This story weaves in the Biblical epistles of Paul quite seamlessly into the story of his life. Much of the story was added, but not outside the realmThis story weaves in the Biblical epistles of Paul quite seamlessly into the story of his life. Much of the story was added, but not outside the realm of possibility, I believe. Some of it did seem unlikely, and I regretted that divorce was easily accepted by Paul and kisses sought at inappropriate times (one star off for that). Overall, however, I really enjoyed this book. Paul was made out to be very human, yet bold and humble, growing in grace, and strong in the faith, matching up with what the Bible conveys about him. The message was inspiring and the end of the story touching. It left off a bit early in Paul's life, and I wonder if there will be a sequel (there is a prequel, I found out at the end). The story-telling itself is not intricate--it is a straight-forward, first-person narrative, but with enough descriptions to add life.
Thanks, netgalley, for allowing me to review this book!...more
**spoiler alert** This was the time when Roman emperors reigned, when soldiers attended banquets . . . when a King is nailed to a cross.
Tribune Marcel**spoiler alert** This was the time when Roman emperors reigned, when soldiers attended banquets . . . when a King is nailed to a cross.
Tribune Marcellus Gallio, son of a senator, is young, handsome, and softhearted. His slave, Demetrius, is one of his best friends. At a banquet for the emperor (?) Marcellus makes a terrible (albeit amusing) mistake. For punishment, Marcellus is given an assignment to go in a group to dingy and dangerous Israel to put some men to death. Marcellus says goodbye to his friend, Diana, who has begun to become more than a friend.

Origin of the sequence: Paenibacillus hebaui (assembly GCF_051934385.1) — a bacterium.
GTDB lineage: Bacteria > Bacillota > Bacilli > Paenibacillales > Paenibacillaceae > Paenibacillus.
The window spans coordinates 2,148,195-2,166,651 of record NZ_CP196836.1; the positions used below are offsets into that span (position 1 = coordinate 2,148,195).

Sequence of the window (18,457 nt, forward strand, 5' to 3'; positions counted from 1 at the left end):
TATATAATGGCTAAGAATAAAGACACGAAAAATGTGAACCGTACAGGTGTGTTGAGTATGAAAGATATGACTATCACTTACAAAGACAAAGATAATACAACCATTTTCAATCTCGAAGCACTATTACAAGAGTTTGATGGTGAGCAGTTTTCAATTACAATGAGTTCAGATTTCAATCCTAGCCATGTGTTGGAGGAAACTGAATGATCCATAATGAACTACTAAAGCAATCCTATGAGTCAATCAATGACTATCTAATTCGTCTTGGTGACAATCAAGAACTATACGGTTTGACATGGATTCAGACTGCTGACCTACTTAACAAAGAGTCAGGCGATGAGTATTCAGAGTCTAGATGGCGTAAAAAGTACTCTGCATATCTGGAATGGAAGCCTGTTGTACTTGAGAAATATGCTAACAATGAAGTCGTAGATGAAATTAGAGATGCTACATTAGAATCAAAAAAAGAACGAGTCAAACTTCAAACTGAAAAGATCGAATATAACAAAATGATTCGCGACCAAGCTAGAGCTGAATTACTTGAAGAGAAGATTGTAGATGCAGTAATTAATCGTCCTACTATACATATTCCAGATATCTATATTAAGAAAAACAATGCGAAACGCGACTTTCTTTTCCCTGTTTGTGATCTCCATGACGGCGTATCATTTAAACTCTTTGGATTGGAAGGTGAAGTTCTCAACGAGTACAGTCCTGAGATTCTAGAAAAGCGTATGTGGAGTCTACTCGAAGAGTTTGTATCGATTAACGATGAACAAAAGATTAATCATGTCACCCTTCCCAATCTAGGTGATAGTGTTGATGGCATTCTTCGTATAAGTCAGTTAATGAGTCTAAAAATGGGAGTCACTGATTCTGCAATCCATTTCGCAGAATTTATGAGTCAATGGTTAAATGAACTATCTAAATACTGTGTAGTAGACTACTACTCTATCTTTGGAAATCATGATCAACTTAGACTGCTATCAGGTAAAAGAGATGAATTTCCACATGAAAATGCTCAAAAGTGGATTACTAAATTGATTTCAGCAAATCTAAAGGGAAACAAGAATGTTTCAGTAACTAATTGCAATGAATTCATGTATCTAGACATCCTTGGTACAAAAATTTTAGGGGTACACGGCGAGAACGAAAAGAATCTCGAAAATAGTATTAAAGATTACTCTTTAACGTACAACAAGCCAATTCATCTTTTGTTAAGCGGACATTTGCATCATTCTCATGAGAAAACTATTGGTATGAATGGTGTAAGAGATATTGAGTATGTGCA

In Israel, Marcellus is there at the cross, helping crucify three men. He wins the robe of a man called Jesus and drunkly stumbles away. At the meal afterwards, someone asks him to put the robe on for a farce, and Marcellus obliges hesitatingly. He feels awful and instantly takes the robe off.
He becomes mentally ill, and his family suggests he take a trip to Athens to relax.
Demetrius meets a woman who seems quite enthralled with him, and they meet secretly and talk about Jesus, whom Demetrius has learned more about.
Marcellus takes a tour to find out more about the Christians and Jesus, and he finds himself drawn toward them.
This is an interesting story, with compelling characters. However, I believe there are some untruths and discrepancies mixed with the truth, so that is something to be aware of, as well as a few swear words....more
This was a fictional retelling of the life of Mark, the author of the gospel of Mark. There are a lot of interesting details and the chapters are shorThis was a fictional retelling of the life of Mark, the author of the gospel of Mark. There are a lot of interesting details and the chapters are short, but I think there are a couple of (at least one) misinterpretations of the Bible. However, for a look at the times and places in which Mark lived, you may want to check it out...it's quite an interesting read....more